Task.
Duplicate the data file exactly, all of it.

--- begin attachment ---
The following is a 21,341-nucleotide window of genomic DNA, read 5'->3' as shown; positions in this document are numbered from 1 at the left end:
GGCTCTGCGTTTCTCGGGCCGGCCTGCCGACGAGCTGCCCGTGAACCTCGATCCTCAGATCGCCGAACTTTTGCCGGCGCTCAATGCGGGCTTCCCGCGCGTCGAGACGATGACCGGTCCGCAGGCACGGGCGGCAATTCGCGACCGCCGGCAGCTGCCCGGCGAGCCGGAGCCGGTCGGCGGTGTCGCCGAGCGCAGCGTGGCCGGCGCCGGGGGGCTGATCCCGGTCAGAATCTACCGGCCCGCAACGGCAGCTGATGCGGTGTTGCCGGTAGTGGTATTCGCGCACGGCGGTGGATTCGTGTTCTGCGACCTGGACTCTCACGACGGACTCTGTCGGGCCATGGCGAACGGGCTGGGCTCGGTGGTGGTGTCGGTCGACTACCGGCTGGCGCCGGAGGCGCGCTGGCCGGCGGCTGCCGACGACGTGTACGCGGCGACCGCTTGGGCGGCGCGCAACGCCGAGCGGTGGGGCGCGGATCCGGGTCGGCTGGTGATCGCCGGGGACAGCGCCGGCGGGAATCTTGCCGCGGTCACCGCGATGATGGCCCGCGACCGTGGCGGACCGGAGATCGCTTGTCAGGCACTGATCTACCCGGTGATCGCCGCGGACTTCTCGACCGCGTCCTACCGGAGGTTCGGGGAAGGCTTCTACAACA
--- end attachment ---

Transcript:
The following is a 21,341-nucleotide window of genomic DNA, read 5'->3' as shown; positions in this document are numbered from 1 at the left end:
GGCTCTGCGTTTCTCGGGCCGGCCTGCCGACGAGCTGCCCGTGAACCTCGATCCTCAGATCGCCGAACTTTTGCCGGCGCTCAATGCGGGCTTCCCGCGCGTCGAGACGATGACCGGTCCGCAGGCACGGGCGGCAATTCGCGACCGCCGGCAGCTGCCCGGCGAGCCGGAGCCGGTCGGCGGTGTCGCCGAGCGCAGCGTGGCCGGCGCCGGGGGGCTGATCCCGGTCAGAATCTACCGGCCCGCAACGGCAGCTGATGCGGTGTTGCCGGTAGTGGTATTCGCGCACGGCGGTGGATTCGTGTTCTGCGACCTGGACTCTCACGACGGACTCTGTCGGGCCATGGCGAACGGGCTGGGCTCGGTGGTGGTGTCGGTCGACTACCGGCTGGCGCCGGAGGCGCGCTGGCCGGCGGCTGCCGACGACGTGTACGCGGCGACCGCTTGGGCGGCGCGCAACGCCGAGCGGTGGGGCGCGGATCCGGGTCGGCTGGTGATCGCCGGGGACAGCGCCGGCGGGAATCTTGCCGCGGTCACCGCGATGATGGCCCGCGACCGTGGCGGACCGGAGATCGCTTGTCAGGCACTGATCTACCCGGTGATCGCCGCGGACTTCTCGACCGCGTCCTACCGGAGGTTCGGGGAAGGCTTCTACAACA